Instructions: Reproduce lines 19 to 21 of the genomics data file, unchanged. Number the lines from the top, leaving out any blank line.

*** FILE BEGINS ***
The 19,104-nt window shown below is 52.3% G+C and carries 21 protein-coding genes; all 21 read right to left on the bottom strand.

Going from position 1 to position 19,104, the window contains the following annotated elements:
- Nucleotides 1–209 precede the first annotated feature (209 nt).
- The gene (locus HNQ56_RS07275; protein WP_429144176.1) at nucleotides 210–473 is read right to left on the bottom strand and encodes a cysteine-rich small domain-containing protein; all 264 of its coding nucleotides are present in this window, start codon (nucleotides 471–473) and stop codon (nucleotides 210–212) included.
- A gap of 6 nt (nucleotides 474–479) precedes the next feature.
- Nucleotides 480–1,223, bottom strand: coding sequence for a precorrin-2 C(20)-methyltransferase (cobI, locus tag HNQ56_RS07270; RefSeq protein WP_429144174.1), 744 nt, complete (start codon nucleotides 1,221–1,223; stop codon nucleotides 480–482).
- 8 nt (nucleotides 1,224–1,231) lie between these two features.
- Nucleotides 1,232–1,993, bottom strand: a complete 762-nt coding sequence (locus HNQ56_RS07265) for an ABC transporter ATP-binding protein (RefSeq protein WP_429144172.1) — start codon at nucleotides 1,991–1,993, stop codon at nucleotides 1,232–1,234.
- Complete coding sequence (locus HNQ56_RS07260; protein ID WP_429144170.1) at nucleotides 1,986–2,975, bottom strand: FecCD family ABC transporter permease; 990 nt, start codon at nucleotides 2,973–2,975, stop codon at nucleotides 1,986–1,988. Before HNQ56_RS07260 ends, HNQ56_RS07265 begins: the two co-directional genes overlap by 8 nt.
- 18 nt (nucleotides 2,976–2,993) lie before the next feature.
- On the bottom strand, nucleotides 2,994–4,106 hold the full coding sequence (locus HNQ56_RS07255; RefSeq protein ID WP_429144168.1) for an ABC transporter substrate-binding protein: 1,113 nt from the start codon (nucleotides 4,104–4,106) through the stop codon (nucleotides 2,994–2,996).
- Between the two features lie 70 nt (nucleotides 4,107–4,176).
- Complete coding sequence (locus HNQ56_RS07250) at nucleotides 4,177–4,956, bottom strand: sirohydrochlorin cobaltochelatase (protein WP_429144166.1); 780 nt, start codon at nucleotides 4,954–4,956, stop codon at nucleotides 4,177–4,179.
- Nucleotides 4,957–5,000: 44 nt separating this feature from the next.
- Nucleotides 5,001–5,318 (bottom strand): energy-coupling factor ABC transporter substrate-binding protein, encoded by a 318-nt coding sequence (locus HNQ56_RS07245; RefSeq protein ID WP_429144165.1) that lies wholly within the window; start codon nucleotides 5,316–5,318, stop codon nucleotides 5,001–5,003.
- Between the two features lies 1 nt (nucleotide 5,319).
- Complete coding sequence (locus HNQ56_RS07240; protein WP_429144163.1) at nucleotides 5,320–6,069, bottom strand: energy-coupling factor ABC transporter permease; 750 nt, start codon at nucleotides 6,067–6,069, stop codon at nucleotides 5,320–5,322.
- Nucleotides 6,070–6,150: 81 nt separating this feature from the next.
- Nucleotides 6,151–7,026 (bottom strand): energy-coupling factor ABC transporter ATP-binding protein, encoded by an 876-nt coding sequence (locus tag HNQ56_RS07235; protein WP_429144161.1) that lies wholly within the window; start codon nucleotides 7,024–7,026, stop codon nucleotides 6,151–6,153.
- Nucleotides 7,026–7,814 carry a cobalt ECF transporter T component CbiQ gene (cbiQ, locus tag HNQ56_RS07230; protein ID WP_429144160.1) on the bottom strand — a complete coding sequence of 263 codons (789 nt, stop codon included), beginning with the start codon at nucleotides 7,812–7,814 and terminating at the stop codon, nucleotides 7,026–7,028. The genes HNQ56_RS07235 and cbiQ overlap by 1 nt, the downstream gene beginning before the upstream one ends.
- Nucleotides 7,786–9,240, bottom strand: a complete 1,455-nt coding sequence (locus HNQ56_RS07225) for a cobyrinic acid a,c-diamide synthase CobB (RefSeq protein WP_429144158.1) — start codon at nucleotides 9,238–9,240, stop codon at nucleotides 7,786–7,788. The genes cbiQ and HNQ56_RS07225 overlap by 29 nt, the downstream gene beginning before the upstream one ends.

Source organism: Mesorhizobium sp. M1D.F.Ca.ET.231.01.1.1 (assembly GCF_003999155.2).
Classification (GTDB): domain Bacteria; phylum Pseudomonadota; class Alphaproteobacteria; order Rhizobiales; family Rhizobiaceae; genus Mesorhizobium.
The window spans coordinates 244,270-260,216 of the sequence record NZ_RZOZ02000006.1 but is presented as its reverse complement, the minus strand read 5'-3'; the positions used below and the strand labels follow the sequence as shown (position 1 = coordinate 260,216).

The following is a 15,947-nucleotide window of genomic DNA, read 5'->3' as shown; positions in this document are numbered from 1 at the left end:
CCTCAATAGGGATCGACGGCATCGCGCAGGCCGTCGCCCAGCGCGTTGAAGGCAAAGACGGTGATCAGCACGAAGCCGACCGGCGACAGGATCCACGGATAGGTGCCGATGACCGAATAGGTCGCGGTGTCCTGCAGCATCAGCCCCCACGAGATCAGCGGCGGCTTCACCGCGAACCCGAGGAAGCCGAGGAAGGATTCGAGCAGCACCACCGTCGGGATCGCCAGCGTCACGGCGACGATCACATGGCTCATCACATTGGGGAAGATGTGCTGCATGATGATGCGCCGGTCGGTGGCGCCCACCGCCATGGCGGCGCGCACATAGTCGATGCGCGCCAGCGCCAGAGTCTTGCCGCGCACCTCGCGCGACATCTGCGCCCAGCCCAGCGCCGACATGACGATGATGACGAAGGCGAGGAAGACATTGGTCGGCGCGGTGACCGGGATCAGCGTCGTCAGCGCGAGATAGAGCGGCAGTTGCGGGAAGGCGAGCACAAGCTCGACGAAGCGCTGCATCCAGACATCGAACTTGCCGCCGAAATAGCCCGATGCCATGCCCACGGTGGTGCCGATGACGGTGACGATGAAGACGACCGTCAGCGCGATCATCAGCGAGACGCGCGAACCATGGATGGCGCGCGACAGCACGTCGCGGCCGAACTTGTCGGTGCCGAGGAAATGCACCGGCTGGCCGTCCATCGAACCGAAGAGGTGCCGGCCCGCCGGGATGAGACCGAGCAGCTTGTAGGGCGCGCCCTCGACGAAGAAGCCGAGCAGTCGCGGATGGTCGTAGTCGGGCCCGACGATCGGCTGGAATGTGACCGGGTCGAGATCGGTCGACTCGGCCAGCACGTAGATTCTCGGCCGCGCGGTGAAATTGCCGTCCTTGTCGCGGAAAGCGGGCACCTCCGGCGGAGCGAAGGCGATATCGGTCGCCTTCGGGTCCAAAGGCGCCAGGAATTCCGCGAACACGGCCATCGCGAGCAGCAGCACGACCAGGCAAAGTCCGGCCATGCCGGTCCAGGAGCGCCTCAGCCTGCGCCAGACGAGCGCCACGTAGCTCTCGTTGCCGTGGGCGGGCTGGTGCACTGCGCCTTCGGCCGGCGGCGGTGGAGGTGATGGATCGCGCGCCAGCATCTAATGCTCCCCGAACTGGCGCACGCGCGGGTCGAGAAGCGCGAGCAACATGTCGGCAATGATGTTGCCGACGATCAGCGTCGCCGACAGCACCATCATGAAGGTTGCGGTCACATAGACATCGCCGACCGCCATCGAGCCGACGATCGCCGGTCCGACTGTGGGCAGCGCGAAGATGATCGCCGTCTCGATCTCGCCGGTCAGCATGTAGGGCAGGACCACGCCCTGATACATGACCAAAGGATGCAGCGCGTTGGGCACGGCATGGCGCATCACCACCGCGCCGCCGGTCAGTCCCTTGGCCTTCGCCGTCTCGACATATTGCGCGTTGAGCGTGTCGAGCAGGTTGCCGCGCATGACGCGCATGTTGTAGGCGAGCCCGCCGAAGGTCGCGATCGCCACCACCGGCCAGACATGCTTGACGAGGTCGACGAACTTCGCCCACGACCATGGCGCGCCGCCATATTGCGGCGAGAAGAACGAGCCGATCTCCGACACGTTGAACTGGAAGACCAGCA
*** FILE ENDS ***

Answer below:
- Nucleotides 6,151–7,026 (bottom strand): energy-coupling factor ABC transporter ATP-binding protein, encoded by an 876-nt coding sequence (locus tag HNQ56_RS07235; protein WP_429144161.1) that lies wholly within the window; start codon nucleotides 7,024–7,026, stop codon nucleotides 6,151–6,153.
- Nucleotides 7,026–7,814 carry a cobalt ECF transporter T component CbiQ gene (cbiQ, locus tag HNQ56_RS07230; protein ID WP_429144160.1) on the bottom strand — a complete coding sequence of 263 codons (789 nt, stop codon included), beginning with the start codon at nucleotides 7,812–7,814 and terminating at the stop codon, nucleotides 7,026–7,028. The genes HNQ56_RS07235 and cbiQ overlap by 1 nt, the downstream gene beginning before the upstream one ends.
- Nucleotides 7,786–9,240, bottom strand: a complete 1,455-nt coding sequence (locus HNQ56_RS07225) for a cobyrinic acid a,c-diamide synthase CobB (RefSeq protein WP_429144158.1) — start codon at nucleotides 9,238–9,240, stop codon at nucleotides 7,786–7,788. The genes cbiQ and HNQ56_RS07225 overlap by 29 nt, the downstream gene beginning before the upstream one ends.